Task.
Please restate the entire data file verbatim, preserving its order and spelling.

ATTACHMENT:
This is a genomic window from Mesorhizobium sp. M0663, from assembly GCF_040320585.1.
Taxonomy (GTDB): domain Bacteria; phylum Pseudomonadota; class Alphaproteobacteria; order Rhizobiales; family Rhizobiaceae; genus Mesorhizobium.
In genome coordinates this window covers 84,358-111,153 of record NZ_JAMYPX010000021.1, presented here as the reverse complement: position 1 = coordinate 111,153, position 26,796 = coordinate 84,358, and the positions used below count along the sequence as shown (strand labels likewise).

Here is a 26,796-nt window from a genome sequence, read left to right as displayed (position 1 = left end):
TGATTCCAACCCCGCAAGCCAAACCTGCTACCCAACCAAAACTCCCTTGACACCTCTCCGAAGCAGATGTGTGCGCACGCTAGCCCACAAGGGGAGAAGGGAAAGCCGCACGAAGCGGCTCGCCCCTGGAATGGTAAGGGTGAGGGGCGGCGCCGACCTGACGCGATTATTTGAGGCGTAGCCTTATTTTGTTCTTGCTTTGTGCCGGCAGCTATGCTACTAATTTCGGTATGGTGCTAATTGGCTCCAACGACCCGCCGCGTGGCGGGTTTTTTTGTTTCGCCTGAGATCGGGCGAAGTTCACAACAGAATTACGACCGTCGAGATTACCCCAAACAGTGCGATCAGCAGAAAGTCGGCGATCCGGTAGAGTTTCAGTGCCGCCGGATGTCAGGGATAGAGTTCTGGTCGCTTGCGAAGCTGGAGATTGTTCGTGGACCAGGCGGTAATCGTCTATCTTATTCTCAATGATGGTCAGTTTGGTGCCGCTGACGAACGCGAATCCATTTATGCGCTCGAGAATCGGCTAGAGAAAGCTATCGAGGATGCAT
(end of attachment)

This is a genomic window from Mesorhizobium sp. M0663, from assembly GCF_040320585.1.
Taxonomy (GTDB): domain Bacteria; phylum Pseudomonadota; class Alphaproteobacteria; order Rhizobiales; family Rhizobiaceae; genus Mesorhizobium.
In genome coordinates this window covers 84,358-111,153 of record NZ_JAMYPX010000021.1, presented here as the reverse complement: position 1 = coordinate 111,153, position 26,796 = coordinate 84,358, and the positions used below count along the sequence as shown (strand labels likewise).

Here is a 26,796-nt window from a genome sequence, read left to right as displayed (position 1 = left end):
TGATTCCAACCCCGCAAGCCAAACCTGCTACCCAACCAAAACTCCCTTGACACCTCTCCGAAGCAGATGTGTGCGCACGCTAGCCCACAAGGGGAGAAGGGAAAGCCGCACGAAGCGGCTCGCCCCTGGAATGGTAAGGGTGAGGGGCGGCGCCGACCTGACGCGATTATTTGAGGCGTAGCCTTATTTTGTTCTTGCTTTGTGCCGGCAGCTATGCTACTAATTTCGGTATGGTGCTAATTGGCTCCAACGACCCGCCGCGTGGCGGGTTTTTTTGTTTCGCCTGAGATCGGGCGAAGTTCACAACAGAATTACGACCGTCGAGATTACCCCAAACAGTGCGATCAGCAGAAAGTCGGCGATCCGGTAGAGTTTCAGTGCCGCCGGATGTCAGGGATAGAGTTCTGGTCGCTTGCGAAGCTGGAGATTGTTCGTGGACCAGGCGGTAATCGTCTATCTTATTCTCAATGATGGTCAGTTTGGTGCCGCTGACGAACGCGAATCCATTTATGCGCTCGAGAATCGGCTAGAGAAAGCTATCGAGGATGCAT